“I schedule my own work time in the neighborhood.  I am highly visible in my area but also have ‘office hours’ posted when I will be available in my office to discuss community matters.  I have central as well as personal communications with my personal data unit…

“I work in a very trusting and supportive atmosphere, not only because of my colleagues, but also because of the community I serve… ‘management’ in my department does not seem anything   like what I have read about in the 20th century.  My organization seems more ‘flat’ than the hierarchical pyramid of yesterday’s police departments.  We have more trust in one another.  We respect each other as individuals: competent, professional persons who are part of an important function… We do our jobs well, and fairly, and the public respects us for that…

“Our organization seems much more comfortable and effective than those I have read about in the last century.  The paramilitary ‘trappings’ of the past century have fallen by the wayside.  We have, of course, a uniform and identifiable mode of dress, but not the military style uniform.  I usually wear a blazer with department emblem… There are no rank symbols and we address each other on a first name basis, from the newest employee up to the police director…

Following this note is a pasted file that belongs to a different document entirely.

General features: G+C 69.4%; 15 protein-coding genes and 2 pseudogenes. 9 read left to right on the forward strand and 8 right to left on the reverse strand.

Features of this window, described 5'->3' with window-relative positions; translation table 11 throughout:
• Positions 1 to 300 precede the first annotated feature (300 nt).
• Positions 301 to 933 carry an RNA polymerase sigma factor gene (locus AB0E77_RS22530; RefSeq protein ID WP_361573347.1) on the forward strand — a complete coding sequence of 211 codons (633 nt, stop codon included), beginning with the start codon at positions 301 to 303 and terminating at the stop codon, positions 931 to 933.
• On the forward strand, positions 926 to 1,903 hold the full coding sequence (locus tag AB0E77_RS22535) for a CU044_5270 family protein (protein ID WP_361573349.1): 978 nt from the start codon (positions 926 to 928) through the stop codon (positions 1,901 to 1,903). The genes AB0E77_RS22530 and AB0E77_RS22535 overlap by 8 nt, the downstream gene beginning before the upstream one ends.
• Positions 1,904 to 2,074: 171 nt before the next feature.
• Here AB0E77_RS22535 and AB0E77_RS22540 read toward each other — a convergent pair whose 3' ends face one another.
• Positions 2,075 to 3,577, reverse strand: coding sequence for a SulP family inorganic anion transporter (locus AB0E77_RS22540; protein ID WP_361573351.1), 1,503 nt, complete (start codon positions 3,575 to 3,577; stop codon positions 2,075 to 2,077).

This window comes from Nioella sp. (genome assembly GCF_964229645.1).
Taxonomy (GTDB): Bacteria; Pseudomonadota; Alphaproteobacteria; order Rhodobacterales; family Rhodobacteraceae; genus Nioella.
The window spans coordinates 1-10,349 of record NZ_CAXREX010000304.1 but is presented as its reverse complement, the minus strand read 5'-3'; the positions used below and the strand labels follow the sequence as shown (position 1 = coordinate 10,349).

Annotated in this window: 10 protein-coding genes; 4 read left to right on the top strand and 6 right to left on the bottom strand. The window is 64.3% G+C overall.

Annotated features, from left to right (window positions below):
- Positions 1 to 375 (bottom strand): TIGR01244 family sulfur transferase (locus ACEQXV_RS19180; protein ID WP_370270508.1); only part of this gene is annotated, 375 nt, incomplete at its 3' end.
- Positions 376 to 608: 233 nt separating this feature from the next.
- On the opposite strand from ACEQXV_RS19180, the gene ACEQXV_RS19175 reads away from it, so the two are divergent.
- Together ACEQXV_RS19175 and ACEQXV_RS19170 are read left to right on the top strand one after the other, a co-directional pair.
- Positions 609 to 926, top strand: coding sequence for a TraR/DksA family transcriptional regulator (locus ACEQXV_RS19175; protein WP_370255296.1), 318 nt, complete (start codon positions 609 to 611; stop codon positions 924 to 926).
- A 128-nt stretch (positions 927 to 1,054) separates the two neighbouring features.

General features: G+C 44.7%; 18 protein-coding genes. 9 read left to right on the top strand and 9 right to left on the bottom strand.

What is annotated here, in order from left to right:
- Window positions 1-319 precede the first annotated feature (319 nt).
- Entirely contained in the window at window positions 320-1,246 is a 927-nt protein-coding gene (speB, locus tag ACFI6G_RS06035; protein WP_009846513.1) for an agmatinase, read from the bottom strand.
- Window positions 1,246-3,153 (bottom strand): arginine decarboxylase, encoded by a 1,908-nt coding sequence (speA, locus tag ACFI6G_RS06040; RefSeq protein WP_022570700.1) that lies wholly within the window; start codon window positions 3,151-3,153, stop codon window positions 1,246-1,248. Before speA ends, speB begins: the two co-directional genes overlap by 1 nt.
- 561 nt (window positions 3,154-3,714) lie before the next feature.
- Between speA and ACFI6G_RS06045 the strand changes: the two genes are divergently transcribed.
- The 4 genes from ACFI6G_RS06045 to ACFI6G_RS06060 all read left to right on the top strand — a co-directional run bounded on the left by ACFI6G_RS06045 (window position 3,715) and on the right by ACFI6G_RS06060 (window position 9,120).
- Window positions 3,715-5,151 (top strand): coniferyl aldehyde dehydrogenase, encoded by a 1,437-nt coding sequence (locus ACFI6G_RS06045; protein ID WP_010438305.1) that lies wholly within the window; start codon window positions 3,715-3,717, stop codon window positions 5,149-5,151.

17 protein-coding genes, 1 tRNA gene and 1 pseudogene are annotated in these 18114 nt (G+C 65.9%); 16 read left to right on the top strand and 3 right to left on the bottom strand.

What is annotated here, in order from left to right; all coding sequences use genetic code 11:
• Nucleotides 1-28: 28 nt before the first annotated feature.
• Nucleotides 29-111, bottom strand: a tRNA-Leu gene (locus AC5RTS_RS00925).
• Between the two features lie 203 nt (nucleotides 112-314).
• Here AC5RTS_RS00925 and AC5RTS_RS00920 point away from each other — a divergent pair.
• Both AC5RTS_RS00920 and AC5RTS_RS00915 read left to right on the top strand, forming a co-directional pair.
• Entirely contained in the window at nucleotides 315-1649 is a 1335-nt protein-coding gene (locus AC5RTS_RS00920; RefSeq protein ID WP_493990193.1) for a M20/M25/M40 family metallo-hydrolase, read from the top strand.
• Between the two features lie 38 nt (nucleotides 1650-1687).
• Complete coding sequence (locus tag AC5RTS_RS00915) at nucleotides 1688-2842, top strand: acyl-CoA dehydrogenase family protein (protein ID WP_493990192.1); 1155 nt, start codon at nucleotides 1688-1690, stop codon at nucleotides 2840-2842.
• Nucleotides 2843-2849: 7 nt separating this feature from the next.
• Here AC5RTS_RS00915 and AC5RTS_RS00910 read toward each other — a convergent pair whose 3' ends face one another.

“I read that one of the things that troubled last century’s police was the on-going tension between police with a ‘social worker’ orientation and those with a ‘crime fighter’ bent.  For the most part, that has vanished today.  We see ourselves as community workers and organizers with a variety of tools and strategies (including arrest) at our disposal.  We actively serve as mediators, negotiating settlements of all kinds and sorts of community problems.  These conflicts range from problems between people regarding lifestyles, pollution, marital property disputes and other family discord…